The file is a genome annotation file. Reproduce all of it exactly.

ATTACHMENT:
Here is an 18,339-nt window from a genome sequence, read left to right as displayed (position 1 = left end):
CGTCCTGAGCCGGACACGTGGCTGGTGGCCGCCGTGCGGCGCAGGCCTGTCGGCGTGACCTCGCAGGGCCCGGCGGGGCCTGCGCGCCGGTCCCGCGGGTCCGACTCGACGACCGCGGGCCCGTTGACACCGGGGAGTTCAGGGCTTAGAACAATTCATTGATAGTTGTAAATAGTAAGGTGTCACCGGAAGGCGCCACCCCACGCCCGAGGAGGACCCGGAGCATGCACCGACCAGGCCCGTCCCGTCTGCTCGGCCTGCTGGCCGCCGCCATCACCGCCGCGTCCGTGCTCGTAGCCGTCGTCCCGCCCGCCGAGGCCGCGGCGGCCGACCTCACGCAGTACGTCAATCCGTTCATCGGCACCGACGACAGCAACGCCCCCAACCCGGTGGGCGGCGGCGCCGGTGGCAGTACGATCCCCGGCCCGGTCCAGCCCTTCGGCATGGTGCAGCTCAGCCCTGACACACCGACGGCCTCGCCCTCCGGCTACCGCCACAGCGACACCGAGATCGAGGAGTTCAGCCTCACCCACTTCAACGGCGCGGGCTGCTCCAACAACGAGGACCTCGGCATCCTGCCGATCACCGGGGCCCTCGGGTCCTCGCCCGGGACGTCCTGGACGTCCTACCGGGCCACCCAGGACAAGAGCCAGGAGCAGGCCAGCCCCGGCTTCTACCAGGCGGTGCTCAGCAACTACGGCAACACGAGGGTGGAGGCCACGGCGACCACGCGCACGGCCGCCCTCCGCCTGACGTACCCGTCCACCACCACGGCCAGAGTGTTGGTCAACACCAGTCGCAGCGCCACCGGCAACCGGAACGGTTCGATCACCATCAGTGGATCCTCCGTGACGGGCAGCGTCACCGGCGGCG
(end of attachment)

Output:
Here is an 18,339-nt window from a genome sequence, read left to right as displayed (position 1 = left end):
CGTCCTGAGCCGGACACGTGGCTGGTGGCCGCCGTGCGGCGCAGGCCTGTCGGCGTGACCTCGCAGGGCCCGGCGGGGCCTGCGCGCCGGTCCCGCGGGTCCGACTCGACGACCGCGGGCCCGTTGACACCGGGGAGTTCAGGGCTTAGAACAATTCATTGATAGTTGTAAATAGTAAGGTGTCACCGGAAGGCGCCACCCCACGCCCGAGGAGGACCCGGAGCATGCACCGACCAGGCCCGTCCCGTCTGCTCGGCCTGCTGGCCGCCGCCATCACCGCCGCGTCCGTGCTCGTAGCCGTCGTCCCGCCCGCCGAGGCCGCGGCGGCCGACCTCACGCAGTACGTCAATCCGTTCATCGGCACCGACGACAGCAACGCCCCCAACCCGGTGGGCGGCGGCGCCGGTGGCAGTACGATCCCCGGCCCGGTCCAGCCCTTCGGCATGGTGCAGCTCAGCCCTGACACACCGACGGCCTCGCCCTCCGGCTACCGCCACAGCGACACCGAGATCGAGGAGTTCAGCCTCACCCACTTCAACGGCGCGGGCTGCTCCAACAACGAGGACCTCGGCATCCTGCCGATCACCGGGGCCCTCGGGTCCTCGCCCGGGACGTCCTGGACGTCCTACCGGGCCACCCAGGACAAGAGCCAGGAGCAGGCCAGCCCCGGCTTCTACCAGGCGGTGCTCAGCAACTACGGCAACACGAGGGTGGAGGCCACGGCGACCACGCGCACGGCCGCCCTCCGCCTGACGTACCCGTCCACCACCACGGCCAGAGTGTTGGTCAACACCAGTCGCAGCGCCACCGGCAACCGGAACGGTTCGATCACCATCAGTGGATCCTCCGTGACGGGCAGCGTCACCGGCGGCG